Gal Gadot was a bit of a Trojan horse to me as I didn’t really know what to expect from her. Her nearly anorexic pictures raised some eyebrows and I didn’t really have much experience of her as an actor. She was in the first the Fast and the Furious so I must have seen her but honestly, I still draw a complete blank. But even though there were some concerns, I went with an entirely open mind, and I’m happy to say that Gadot’s Wonder Woman was pretty damn fun. By the time you got to see her suit up and join the final fight, I was entirely sold on Wonder Woman’s upcoming solo film with Gal as the star. The moment her theme song started blasting at full volume, signalling this new version of the Amazon princess demigod stepping up to the plate and joining the fight against Doomsday was just incredible, it worked wonderfully to get you hyped up for the fight, despite already having a small adrenaline rush coursing through your veins when Superman was exchanging blows with Doomsday.
Last but not least, let’s get to Henry Cavill, who still does a good job as Superman. The couple of scenes where he really gets to show his emotional range, from heartbreak to complete anger, are really good and make you appreciate Henry as an actor. During Superman’s lowest points you really feel his anguish and personal doubts and you just want to offer a shoulder to him for moral support, Henry is able to pack so much nuance and strength to his very being that his emotions just glow from him. Same applies to when he’s interacting with Amy Adams’ Lois Lane. Their chemistry is great and they really do make a cute couple. Speaking of Adams’ Lois, she was what you would expect, Amy gave a convincing performance and you get to see Lois be a smart, resourceful and strong willed lady, everything you would want from her. Her role did feel slightly diminished from Man of Steel, but that applies to Cavill’s Superman as well, so no biggie. She still got to do more than just be the damsel in distress and Clark Kent’s girlfriend, which is important, plus she had an entirely independent subplot of her own that added some layers to the giant plot that ends up pitting the two modern day icons to fight each other.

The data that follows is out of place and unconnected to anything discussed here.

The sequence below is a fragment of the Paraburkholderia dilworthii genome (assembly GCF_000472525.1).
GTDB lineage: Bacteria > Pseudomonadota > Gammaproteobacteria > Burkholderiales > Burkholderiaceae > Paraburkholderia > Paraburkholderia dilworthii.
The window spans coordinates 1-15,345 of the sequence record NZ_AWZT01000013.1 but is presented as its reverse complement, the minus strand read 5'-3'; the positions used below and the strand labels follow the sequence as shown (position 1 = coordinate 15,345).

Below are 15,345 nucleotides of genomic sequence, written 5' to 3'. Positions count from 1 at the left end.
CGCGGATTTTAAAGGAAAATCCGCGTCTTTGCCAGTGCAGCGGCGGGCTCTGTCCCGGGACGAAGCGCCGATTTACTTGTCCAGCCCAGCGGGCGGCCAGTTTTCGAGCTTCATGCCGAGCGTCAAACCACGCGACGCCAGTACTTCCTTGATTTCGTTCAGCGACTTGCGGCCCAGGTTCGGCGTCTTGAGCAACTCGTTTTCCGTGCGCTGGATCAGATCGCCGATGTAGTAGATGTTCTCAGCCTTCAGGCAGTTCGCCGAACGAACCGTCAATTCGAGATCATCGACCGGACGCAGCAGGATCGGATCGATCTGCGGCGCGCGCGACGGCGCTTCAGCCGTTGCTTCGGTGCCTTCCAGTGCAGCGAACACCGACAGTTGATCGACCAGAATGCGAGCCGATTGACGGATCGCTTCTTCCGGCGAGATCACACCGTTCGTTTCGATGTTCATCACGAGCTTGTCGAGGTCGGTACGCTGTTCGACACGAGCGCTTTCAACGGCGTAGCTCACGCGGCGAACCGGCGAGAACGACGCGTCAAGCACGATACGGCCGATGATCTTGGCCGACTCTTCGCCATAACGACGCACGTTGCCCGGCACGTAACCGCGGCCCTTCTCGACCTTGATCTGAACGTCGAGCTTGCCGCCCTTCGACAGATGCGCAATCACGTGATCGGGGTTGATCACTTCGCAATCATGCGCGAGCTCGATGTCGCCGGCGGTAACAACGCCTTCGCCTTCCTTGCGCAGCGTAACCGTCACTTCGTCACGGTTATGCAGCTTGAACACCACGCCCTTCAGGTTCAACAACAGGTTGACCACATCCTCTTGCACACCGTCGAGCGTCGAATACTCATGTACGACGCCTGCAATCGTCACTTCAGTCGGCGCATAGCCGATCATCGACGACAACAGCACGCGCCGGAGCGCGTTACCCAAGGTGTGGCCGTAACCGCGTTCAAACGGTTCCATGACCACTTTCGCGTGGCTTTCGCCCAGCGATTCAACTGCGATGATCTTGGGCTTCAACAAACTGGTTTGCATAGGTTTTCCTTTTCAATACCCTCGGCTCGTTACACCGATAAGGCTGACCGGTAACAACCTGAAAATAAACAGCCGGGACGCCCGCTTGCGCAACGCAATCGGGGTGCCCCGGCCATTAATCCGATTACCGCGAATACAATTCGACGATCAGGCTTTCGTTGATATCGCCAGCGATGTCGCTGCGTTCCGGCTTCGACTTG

In summary, I wholeheartedly enjoyed Batman v Superman. It’s not going to please everyone, but it worked for me. I especially like how it dares to try and be more than a brainless pop corn flick by handling such heavy subjects and not trying to dumb it down. The realpolitik aspects of the story were interesting and provided much interesting subtext to everything once you start seeing the parallels to 9/11 and how it affected American political policies and cultural mindsets. It also took upon itself a massive task of seeding several world building seeds for the rapidly growing DCEU and while the Justice League cameos could have been edited to fit a slightly smaller time frame, they at least managed to incorporate those seeds to the overall narrative in a clever way where they both enrich the wider world of the DCEU and also in hindsight provide some clever foreshadowing and build up for certain plot points that become important later on. It’s not a complete slam dunk, but comes very close to one. If nothing else, it made me very excited for the next installments of the Warner Bros. and DC comics movie slate: Suicide Squad, Wonder Woman and of course, Justice League, pt. 1.